Rarely have science and nature dominated daily life and generated so much debate
as in 2005. It was a year of clashes, between nature and man, science and religion,
and sometimes even between scientists. Along the way, some important and amazing
discoveries were made.
Did one issue emerge as the top story? LiveScience invites you to vote on the
most significant development in science and nature this year.
The Hurricane Nightmare Comes True
hurricane season on record brought the most
intense Atlantic storm ever recorded and ran several days beyond its official
Nov. 30 end, while scientists provided the first solid evidence that global
warming might be fueling more
powerful storms. These were all big stories in and of themselves, yet none
will stick with us like the memory of Katrina,
destructive storm ever to strike the United States and a long-predicted
nightmare for resident of New Orleans. Nature's wrath forced scientists and
officials to assess preparedness for other dramatic
natural threats the country could face.
Evolution on Trial
Intelligent design, which posits
that an intelligent being and not Darwin's theory of natural
selection is responsible for some of the most incredible variations in species,
exploded into public view. The Kansas school board voted
against science, as did Alabama's when it voted to tell
students that evolution is controversial. Eight families in Pennsylvania
over the whole thing. And voters in one district ousted
school board members for inserting religion into science classes. Meanwhile,
scientific leaders broke a longstanding silence to defend
evolution and discredit
intelligent design as being unscientific, impossible to prove, and nothing
more than cloaked creationism. Even the Vatican
weighed in. The issue promises to permeate discussions of science and religion
as long as the two exist.
The 10th Planet?
You might think the discovery
of an object larger than Pluto orbiting the Sun would automatically be hailed
as the long-sought 10th planet. Not so fast, many astronomers said. This new
world is one of perhaps thousands out there that await discovery. Will we call
them all planets? Should Pluto even be considered a planet? In a weird twist
to the debate, the discoverer of the controversial object suggests we all ignore
the scientific debate and let
culture decide. One has to wonder if that's the sort of ambiguity science
ought to promote.
The Apocalypse, or Just Mother Nature?
It's not your imagination: Natural disasters are becoming more
common. But don't blame Mother Nature; we humans are moving in droves to
disaster-prone coastlines and living in substandard structures. The magnitude
7.6-earthquake that struck Pakistan and killed upwards of 80,000 people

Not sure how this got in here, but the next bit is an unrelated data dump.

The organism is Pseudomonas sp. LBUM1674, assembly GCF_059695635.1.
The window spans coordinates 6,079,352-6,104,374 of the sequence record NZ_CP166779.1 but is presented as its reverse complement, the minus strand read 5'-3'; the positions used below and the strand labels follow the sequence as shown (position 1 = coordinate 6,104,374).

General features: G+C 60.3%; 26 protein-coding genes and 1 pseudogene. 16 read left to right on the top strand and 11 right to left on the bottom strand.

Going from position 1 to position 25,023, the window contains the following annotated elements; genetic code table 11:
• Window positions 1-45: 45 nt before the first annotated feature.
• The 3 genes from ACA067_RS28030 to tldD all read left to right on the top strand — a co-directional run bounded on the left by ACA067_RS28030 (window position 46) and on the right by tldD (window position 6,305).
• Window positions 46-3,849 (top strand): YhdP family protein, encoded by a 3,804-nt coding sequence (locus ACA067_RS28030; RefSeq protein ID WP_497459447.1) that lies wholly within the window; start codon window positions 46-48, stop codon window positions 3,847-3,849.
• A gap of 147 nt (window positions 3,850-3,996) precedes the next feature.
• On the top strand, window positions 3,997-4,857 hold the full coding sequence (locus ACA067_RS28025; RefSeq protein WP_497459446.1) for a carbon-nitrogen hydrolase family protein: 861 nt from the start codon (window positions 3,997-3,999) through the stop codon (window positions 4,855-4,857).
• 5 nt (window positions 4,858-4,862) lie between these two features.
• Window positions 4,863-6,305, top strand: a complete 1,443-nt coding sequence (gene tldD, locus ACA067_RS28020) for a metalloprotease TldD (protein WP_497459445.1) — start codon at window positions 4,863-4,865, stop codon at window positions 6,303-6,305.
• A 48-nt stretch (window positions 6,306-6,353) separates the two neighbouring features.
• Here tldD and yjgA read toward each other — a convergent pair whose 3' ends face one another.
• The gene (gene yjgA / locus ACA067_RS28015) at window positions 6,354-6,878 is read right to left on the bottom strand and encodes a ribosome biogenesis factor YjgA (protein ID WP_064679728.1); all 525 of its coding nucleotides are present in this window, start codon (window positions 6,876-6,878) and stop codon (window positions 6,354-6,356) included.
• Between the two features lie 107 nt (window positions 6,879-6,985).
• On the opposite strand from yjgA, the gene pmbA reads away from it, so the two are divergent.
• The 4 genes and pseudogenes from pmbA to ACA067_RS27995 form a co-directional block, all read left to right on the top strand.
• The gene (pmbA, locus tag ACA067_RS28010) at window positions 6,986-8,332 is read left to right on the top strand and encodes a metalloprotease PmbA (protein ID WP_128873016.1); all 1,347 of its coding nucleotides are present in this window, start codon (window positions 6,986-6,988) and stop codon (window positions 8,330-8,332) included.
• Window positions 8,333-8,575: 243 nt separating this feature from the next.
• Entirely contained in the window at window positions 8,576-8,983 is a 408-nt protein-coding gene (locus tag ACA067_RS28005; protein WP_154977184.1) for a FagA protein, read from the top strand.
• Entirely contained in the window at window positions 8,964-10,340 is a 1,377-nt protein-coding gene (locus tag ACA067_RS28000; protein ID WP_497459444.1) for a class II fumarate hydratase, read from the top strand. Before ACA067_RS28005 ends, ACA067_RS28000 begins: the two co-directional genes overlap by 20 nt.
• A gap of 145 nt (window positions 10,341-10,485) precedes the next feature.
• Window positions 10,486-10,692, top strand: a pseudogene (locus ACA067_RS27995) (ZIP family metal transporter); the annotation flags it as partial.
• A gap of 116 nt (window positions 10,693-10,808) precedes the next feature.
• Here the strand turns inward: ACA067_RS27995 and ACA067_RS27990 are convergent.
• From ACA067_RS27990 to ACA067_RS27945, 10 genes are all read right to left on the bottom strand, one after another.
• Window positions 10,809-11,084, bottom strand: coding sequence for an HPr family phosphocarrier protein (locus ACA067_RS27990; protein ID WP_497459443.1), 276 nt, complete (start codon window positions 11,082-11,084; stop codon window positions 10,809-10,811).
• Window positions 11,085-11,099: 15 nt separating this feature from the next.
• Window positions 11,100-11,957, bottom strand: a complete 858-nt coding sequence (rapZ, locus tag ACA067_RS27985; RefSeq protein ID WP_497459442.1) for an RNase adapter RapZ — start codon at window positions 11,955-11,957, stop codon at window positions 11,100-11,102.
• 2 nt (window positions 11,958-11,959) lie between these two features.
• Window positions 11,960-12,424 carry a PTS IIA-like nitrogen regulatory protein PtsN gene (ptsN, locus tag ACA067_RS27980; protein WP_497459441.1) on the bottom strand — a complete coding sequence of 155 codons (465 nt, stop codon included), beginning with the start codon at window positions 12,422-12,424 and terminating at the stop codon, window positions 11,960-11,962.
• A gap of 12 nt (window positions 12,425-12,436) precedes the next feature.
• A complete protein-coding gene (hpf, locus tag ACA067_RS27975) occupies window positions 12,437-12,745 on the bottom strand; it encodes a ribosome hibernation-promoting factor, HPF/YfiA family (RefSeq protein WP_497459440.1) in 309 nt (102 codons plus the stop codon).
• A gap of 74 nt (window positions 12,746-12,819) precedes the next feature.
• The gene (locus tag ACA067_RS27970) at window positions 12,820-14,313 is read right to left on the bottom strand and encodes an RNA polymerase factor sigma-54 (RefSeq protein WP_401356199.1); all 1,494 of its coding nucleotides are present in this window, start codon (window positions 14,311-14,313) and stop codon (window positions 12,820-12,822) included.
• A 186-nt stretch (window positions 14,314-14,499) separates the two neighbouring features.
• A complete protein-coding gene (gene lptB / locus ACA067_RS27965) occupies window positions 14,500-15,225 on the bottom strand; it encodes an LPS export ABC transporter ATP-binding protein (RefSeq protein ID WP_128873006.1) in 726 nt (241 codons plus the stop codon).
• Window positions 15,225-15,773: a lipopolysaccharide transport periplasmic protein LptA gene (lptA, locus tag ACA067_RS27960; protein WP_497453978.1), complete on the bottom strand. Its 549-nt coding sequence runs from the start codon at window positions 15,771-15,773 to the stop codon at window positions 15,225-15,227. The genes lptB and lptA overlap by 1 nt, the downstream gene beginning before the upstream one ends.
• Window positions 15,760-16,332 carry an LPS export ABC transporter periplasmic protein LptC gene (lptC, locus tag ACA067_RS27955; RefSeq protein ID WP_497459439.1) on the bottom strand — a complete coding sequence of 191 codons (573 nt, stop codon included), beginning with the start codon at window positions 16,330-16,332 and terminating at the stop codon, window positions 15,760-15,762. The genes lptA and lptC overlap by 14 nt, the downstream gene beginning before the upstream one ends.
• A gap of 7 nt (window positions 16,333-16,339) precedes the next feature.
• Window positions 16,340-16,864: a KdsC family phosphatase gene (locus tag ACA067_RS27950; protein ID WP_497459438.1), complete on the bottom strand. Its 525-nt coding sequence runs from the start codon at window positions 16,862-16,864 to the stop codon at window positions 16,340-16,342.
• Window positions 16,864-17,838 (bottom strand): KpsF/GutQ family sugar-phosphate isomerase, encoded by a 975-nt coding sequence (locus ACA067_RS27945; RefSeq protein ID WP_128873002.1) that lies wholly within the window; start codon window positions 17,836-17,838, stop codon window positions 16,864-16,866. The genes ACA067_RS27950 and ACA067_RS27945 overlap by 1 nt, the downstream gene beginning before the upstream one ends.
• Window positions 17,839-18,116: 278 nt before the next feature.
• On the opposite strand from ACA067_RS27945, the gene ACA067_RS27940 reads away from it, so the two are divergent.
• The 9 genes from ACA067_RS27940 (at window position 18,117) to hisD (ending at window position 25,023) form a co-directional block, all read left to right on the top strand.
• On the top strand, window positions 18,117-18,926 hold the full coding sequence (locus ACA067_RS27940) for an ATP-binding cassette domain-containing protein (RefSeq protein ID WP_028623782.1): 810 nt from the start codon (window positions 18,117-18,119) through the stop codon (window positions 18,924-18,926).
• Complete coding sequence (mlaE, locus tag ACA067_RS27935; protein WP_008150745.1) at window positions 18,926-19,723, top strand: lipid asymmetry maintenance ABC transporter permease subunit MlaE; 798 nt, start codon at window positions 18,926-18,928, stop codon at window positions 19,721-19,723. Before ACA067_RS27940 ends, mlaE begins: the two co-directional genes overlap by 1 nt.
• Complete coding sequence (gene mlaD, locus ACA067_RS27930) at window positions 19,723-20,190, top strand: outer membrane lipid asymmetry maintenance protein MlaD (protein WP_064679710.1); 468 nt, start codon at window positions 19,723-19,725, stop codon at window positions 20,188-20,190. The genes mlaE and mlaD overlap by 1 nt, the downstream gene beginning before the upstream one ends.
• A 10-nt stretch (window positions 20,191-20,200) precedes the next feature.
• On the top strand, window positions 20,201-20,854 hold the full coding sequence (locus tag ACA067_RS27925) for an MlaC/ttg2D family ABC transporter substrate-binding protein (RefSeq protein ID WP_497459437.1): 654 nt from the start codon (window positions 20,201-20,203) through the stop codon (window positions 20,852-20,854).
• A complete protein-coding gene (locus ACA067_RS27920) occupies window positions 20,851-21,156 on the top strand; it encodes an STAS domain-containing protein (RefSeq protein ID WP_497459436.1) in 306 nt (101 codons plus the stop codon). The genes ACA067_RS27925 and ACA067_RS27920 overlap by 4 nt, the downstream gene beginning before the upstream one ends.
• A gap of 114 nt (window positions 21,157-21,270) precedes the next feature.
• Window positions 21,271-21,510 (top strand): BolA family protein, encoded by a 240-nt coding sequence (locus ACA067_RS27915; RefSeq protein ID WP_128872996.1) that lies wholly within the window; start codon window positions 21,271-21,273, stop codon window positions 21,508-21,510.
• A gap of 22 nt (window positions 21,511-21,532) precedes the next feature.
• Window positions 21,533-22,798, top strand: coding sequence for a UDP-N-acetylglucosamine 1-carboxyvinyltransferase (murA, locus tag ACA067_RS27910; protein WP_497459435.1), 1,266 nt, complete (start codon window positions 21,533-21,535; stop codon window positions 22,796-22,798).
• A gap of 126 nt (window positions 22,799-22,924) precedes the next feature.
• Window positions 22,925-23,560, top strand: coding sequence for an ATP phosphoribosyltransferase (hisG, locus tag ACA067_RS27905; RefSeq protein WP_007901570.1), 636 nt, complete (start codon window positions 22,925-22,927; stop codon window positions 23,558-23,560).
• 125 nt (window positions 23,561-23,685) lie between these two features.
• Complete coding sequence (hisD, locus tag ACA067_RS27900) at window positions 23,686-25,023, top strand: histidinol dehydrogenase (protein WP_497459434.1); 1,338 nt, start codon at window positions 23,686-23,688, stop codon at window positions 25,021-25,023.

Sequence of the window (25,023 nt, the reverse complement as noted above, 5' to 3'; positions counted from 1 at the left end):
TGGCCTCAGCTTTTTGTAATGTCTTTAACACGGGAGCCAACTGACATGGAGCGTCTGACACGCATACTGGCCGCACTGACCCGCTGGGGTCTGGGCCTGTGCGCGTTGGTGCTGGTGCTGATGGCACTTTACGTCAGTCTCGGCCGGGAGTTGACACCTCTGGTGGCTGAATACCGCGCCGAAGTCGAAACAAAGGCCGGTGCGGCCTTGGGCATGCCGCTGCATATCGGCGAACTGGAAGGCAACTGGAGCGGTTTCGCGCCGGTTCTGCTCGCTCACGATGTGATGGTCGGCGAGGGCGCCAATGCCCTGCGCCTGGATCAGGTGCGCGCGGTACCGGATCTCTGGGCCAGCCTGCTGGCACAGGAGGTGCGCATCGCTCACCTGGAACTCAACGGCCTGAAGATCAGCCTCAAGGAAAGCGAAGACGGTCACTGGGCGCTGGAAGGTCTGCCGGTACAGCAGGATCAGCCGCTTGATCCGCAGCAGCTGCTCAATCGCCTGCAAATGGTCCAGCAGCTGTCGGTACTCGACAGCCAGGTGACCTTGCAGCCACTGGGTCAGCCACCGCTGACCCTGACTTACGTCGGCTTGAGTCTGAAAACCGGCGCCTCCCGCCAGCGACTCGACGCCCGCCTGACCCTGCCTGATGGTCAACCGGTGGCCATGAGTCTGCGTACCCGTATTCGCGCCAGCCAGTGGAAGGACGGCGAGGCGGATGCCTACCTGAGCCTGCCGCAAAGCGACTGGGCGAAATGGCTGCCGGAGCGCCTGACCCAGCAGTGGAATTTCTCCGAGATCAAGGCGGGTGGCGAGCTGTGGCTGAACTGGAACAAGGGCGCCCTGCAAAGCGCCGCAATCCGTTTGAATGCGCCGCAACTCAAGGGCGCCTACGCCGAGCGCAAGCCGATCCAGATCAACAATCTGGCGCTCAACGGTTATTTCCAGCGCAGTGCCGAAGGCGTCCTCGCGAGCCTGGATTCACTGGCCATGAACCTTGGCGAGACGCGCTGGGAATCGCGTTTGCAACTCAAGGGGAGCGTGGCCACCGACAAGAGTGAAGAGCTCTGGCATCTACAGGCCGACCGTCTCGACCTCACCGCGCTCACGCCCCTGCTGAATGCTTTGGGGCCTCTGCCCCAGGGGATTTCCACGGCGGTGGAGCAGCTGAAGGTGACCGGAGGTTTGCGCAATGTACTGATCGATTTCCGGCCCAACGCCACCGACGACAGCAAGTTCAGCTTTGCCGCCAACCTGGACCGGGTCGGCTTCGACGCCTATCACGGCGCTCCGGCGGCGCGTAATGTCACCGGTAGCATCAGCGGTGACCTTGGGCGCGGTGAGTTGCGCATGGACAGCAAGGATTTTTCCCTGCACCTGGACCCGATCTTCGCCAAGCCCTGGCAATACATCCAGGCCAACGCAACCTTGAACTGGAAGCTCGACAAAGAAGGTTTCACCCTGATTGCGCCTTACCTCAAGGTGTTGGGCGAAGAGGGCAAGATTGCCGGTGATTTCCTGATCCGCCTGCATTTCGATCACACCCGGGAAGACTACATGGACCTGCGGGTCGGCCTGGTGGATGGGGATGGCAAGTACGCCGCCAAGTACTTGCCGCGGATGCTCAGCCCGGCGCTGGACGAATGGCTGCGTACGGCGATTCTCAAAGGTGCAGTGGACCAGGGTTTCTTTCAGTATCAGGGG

was just another example of our inability to deal with events that are statistically
normal. Christian televangelist Pat Robertson didn't let science cloud his vision,
however, when he said the quake and a busy hurricane season might be signs
that the Biblical apocalypse is near.
Signs of Life on Mars?
This story extends back to last year and looks like the sort of mystery that'll
keep scientists scratching their heads for years to come. The air of Mars seems
to contain pockets
of methane in doses that should not exist. Perhaps it's the belchings of
European astronomers said early this year. They support that view with new evidence
of underground ice in the same region as the methane. The ice could be supplying
the precious liquid water needed to support the biology, they figure. Other
astronomers think the reasoning is very speculative, however.
The "Six Million Dollar Man." would appreciate the printable
skin that's coming out of special inkjet printers now. The fictional bionic
man, Steve Austin, was way ahead of scientists on synthetic body parts, but
he'd be pleased to see the progress in 2005 on prosthetic limbs that humans
might one day control with their minds. Monkeys were made to operate a robotic
arm with just
their thoughts via a computer attached to their brains. Further study found
they treat the device as if it were a natural
appendage. Meanwhile, the U.S. Military said further research into these
devices would become a priority.
No "fixing humans" story gained more attention this year than the
partial face transplant.
(Way) Back to Nature
In one of the year's more offbeat suggestions, scientists proposed introducing
elephants, lions and camels to create a U.S.
Ecological History Park that would return parts of the country to conditions
similar to the distant past while also preserving animals that are threatened
in Africa. In Siberia, a similar project is already underway. Scientists are
working to restore a large area of wetlands and forest to the dry
landscape that existed more than 10,000 years ago by re-introducing herbivores
and predators they think will alter the biology and ecology. One goal: learn
caused the woolly mammoths to go extinct. Meanwhile, another group announced
plans to search
for frozen woolly mammoth sperm DNA, which they would inject into a female
elephant; after several generations of offspring by controlled procedures, they
would create a beast that is 88 percent mammoth. Amid all this, another team
decoded part of the
genome of an extinct bear!
Our Lowly Ancestors
A fresh analysis of two previously found skulls determined they're 200,000
old, making them the oldest
known examples of our species. Yet fossil records indicate musical instruments,
drawings, needles and other sophisticated tools didn't appear until about 50,000
years ago, suggesting Homo sapiens had a pretty lowbrow culture for 150,000
years. Well, evolution takes time. Another team found the fossilized remains
of what they think is humankind's first
walking ancestor, from 4 million years ago. Other research confirmed that
human ancestor, from the time when we split with the apes, lived around
6 million years ago. Oh, and you have to respect our relatively recent ancestors
(the lowbrow folks) who we now know lived
among 10-foot-tall gorillas that have since gone extinct. Maybe they were
so busy running they had no time to paint or create alphabets.
Anthropologists scrounged around museum halls to put together bones from various
specimens to make the first Neanderthal
skeleton. And the result surprised them: "As we stood back, we noticed
one interesting thing was that these are kind of a short, squat people,"
said Gary Sawyer of the American Natural History Museum in New York. "These
guys had no waist at all-they were compact, dwarfy-like beings." Meantime
another team announced plans to reconstruct
the Neanderthal genome from fossil fragments.
Astronomers expect to eventually find many Earth-sized planets around other
stars. But technology can't spot such small objects yet. Pushing the limits
of existing methods, researchers detected
a world just 7.5 times the mass of Earth orbiting another star and said
it must be rocky. This year marked the 10th anniversary of the discovery of
the first extrasolar planet around a normal star, and astronomers have gathered